Monty on Target on Top of the World

By Sports NetworkDecember 11, 2004, 5:00 pm
04 Target World ChallengeTHOUSAND OAKS, Calif. -- Colin Montgomerie eagled the 16th and birdied the 17th Saturday en route to a 4-under 67 and a two-stroke lead after three rounds of the Target World Challenge. Montgomerie completed 54 holes at 13-under-par 200.
 
Jay Haas, who held the lead through a good portion of the third round, matched Montgomerie's 67 and stands at 11-under-par 202. Jim Furyk also posted a 67 to join Haas in second place, while tournament host Tiger Woods recovered from a tough start to card a 69 to also finish at minus-11.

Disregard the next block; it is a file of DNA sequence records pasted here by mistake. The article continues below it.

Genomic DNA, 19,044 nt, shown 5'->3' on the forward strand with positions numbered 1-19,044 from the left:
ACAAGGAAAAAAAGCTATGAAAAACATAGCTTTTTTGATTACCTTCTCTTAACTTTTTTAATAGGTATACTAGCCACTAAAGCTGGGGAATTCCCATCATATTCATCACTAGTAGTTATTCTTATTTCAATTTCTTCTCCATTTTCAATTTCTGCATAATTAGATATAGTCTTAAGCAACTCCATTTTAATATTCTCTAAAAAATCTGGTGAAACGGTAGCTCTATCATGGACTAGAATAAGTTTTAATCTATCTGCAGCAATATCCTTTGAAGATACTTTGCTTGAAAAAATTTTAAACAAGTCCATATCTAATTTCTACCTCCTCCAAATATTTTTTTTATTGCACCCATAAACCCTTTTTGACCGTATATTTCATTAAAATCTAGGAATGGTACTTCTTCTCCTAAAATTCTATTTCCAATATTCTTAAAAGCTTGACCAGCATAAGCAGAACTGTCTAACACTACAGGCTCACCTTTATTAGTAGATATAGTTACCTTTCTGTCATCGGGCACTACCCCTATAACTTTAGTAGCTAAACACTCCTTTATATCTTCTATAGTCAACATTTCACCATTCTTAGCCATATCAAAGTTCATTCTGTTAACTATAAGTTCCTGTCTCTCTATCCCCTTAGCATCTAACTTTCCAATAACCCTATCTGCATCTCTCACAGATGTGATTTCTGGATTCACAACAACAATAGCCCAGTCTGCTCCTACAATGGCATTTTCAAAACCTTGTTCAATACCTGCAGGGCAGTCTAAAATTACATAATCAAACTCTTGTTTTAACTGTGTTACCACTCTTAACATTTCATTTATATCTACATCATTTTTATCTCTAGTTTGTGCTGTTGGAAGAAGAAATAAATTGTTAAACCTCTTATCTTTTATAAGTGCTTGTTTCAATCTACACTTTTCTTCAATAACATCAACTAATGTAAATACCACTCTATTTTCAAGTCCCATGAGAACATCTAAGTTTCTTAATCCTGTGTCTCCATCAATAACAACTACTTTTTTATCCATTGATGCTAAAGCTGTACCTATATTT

Miguel Angel Jimenez, who posted five worldwide wins in 2004, fired a third-round best 5-under 66. He stands alone in fifth place at 10-under-par 203, while Irishman Padraig Harrington is one stroke further back at minus-9.
 
Haas began the round two strokes behind Montgomerie. The 51-year-old Haas closed the gap with birdies at the second and third. Monty however remained one stroke ahead of Haas as he birdied the second.
 
Haas briefly tied Montgomerie in the lead when he birdied the par-5 fifth. Montgomerie also birdied the hole to move one shot clear of Haas. But, Haas showed his determination as he came right back with a birdie at the sixth to tie Monty in the lead at minus-11.
 
Montgomerie hit a poor tee shot at the ninth and it led to his only bogey of the round. That dropped in him one behind Haas.